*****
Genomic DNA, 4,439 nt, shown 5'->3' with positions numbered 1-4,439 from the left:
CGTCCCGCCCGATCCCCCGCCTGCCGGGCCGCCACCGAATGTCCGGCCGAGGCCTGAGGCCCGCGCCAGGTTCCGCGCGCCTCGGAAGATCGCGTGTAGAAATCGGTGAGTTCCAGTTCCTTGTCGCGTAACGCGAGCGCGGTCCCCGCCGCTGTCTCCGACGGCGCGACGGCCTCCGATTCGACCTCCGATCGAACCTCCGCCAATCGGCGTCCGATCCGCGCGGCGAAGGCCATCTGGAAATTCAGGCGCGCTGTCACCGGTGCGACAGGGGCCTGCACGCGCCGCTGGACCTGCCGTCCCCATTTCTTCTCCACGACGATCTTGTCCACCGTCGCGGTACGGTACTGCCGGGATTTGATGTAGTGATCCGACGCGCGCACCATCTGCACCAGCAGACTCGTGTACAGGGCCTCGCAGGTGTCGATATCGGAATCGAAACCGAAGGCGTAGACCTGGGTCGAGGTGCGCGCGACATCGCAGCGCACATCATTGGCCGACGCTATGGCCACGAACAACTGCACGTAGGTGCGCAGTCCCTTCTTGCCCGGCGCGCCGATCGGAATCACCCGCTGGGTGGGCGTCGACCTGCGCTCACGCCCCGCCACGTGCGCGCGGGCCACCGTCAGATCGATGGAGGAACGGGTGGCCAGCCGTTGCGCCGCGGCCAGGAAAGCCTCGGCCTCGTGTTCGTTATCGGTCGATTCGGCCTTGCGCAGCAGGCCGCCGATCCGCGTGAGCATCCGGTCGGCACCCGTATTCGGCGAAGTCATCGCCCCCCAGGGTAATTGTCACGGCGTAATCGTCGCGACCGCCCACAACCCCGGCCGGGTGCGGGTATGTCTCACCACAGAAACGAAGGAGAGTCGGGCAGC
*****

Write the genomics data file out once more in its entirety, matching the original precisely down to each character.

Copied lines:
Genomic DNA, 4,439 nt, shown 5'->3' with positions numbered 1-4,439 from the left:
CGTCCCGCCCGATCCCCCGCCTGCCGGGCCGCCACCGAATGTCCGGCCGAGGCCTGAGGCCCGCGCCAGGTTCCGCGCGCCTCGGAAGATCGCGTGTAGAAATCGGTGAGTTCCAGTTCCTTGTCGCGTAACGCGAGCGCGGTCCCCGCCGCTGTCTCCGACGGCGCGACGGCCTCCGATTCGACCTCCGATCGAACCTCCGCCAATCGGCGTCCGATCCGCGCGGCGAAGGCCATCTGGAAATTCAGGCGCGCTGTCACCGGTGCGACAGGGGCCTGCACGCGCCGCTGGACCTGCCGTCCCCATTTCTTCTCCACGACGATCTTGTCCACCGTCGCGGTACGGTACTGCCGGGATTTGATGTAGTGATCCGACGCGCGCACCATCTGCACCAGCAGACTCGTGTACAGGGCCTCGCAGGTGTCGATATCGGAATCGAAACCGAAGGCGTAGACCTGGGTCGAGGTGCGCGCGACATCGCAGCGCACATCATTGGCCGACGCTATGGCCACGAACAACTGCACGTAGGTGCGCAGTCCCTTCTTGCCCGGCGCGCCGATCGGAATCACCCGCTGGGTGGGCGTCGACCTGCGCTCACGCCCCGCCACGTGCGCGCGGGCCACCGTCAGATCGATGGAGGAACGGGTGGCCAGCCGTTGCGCCGCGGCCAGGAAAGCCTCGGCCTCGTGTTCGTTATCGGTCGATTCGGCCTTGCGCAGCAGGCCGCCGATCCGCGTGAGCATCCGGTCGGCACCCGTATTCGGCGAAGTCATCGCCCCCCAGGGTAATTGTCACGGCGTAATCGTCGCGACCGCCCACAACCCCGGCCGGGTGCGGGTATGTCTCACCACAGAAACGAAGGAGAGTCGGGCAGC